When we first take the refactoring plunge we eventually want to ask "How deep should this go?". The answer is simply; go as deep as possible to get code that does only one thing! Doing this, by nature, turns almost everything into functional programming styles (with just a tiny bit more effort to achieve pure functions).
We begin to see (over-time) that programming is nothing more than an ordered set of functions, composable anywhere (if we've made them reusable in our own libraries).
In addition, we ensure that each function is bullet proof, and all of a sudden, down the road we pick up immense speed in creating applications.
We also become familiar with what good coding patterns should look like and can immediately refactor code into smaller functions.
If we then see the pattern of "hey this does that same thing as that other thing we did last week" except it's for a different type of data, then we're in luck... it's time to look into implementation of generic functions. Those that work on any collection regardless of type.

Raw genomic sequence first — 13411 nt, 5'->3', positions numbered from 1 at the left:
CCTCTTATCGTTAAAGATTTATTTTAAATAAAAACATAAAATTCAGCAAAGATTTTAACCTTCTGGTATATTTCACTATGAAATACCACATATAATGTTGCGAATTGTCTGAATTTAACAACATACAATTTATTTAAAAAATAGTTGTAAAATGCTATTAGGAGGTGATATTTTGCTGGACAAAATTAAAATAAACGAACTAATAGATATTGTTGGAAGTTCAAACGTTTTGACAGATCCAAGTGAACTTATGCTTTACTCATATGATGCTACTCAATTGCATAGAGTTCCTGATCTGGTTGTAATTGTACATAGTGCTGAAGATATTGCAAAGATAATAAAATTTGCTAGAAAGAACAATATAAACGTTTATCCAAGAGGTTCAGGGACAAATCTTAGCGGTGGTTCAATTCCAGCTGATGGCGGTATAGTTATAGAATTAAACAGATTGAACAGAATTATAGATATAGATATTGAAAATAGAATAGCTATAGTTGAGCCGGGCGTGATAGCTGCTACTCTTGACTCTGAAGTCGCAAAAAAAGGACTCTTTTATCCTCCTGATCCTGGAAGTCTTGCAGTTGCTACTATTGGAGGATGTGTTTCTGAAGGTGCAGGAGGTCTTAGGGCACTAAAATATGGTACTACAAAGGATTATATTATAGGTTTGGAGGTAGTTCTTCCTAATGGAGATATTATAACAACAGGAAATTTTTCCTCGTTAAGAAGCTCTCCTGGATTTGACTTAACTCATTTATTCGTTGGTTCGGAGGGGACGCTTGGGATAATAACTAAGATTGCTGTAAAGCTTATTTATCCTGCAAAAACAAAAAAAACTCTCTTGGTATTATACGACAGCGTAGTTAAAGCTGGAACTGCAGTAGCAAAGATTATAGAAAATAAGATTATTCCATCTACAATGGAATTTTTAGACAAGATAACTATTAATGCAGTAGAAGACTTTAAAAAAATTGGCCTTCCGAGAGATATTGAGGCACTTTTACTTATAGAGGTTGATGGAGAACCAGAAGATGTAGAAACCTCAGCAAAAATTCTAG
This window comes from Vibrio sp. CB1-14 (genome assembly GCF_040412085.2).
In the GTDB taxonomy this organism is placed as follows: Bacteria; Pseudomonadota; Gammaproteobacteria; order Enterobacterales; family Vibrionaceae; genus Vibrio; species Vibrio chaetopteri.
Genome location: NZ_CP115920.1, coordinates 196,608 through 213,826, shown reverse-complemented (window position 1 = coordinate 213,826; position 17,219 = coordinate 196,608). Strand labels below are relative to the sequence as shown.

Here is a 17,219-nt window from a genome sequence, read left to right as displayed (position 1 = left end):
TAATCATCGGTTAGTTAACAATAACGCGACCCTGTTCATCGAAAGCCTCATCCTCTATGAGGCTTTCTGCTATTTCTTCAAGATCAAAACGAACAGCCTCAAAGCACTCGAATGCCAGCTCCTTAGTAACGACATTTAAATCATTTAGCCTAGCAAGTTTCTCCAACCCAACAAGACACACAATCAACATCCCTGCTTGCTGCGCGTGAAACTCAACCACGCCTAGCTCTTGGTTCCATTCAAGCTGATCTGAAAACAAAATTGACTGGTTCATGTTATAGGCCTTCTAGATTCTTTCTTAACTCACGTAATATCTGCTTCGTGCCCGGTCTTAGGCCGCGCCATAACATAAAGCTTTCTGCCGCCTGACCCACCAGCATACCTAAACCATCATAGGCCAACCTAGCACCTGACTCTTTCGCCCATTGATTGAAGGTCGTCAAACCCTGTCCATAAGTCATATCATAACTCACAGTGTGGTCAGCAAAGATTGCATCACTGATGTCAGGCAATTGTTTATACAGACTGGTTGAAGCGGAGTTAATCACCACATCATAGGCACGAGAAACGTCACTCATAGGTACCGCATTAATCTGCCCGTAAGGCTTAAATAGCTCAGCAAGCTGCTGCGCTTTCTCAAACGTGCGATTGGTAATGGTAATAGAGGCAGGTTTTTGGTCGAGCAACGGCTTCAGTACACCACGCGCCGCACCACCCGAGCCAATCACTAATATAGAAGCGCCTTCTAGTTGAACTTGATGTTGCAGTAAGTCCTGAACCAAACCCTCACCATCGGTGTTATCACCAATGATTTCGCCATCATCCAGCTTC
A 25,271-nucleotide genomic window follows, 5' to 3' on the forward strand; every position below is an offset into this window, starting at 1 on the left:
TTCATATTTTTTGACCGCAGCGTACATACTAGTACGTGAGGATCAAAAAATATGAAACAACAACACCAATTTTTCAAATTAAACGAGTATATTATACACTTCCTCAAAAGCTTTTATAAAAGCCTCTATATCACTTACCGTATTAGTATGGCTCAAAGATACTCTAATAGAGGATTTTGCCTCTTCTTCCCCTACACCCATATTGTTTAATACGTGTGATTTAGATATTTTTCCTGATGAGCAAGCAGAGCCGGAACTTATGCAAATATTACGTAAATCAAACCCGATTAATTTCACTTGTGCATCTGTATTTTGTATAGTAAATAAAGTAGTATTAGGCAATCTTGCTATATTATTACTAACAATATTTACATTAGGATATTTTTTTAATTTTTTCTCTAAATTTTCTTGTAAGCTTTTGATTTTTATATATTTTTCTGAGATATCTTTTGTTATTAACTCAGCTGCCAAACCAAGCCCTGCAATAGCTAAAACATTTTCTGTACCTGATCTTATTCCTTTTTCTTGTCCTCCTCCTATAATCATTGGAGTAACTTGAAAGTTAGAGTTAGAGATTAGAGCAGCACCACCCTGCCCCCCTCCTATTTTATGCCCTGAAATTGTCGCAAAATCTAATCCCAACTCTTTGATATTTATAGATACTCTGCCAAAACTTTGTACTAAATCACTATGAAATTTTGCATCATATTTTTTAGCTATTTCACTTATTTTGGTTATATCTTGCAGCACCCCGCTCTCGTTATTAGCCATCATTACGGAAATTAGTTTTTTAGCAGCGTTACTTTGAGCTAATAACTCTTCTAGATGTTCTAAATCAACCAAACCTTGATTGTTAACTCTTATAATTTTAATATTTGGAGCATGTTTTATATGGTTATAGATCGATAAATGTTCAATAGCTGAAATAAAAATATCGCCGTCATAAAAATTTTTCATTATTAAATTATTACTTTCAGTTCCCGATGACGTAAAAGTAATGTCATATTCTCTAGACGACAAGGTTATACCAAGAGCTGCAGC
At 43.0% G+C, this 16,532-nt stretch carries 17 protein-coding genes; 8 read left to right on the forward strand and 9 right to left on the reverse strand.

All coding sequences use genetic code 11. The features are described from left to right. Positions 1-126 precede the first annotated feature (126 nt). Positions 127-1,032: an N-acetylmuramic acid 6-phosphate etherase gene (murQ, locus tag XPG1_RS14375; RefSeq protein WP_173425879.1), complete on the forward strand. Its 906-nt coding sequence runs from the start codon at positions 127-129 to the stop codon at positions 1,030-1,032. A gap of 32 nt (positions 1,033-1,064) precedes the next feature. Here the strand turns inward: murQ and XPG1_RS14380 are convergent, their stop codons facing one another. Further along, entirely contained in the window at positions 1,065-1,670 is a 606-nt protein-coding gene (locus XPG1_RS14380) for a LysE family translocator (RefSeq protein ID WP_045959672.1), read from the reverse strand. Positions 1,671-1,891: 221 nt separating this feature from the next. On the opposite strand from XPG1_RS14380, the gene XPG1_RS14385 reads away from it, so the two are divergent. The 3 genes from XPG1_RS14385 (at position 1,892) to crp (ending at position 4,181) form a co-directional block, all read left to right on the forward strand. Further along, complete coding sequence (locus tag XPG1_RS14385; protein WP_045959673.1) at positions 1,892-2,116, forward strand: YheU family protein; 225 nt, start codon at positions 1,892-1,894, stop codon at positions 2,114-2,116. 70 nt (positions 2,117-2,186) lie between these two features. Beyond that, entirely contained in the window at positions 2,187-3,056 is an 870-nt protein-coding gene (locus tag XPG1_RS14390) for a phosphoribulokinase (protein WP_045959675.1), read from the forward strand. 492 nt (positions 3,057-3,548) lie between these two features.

Deep Refactoring is always good, it forces us into creating composable software. Composable Software is just 'pulling in parts where we need it.' We are composing an application the same way car are built.
TIP: Avoid callbacks! Why? When we have a lot of smaller functions each callback has to push the stack and then on return pull it. When you are debugging this you have to go with the Unwind when single stepping. It's not fun to do that.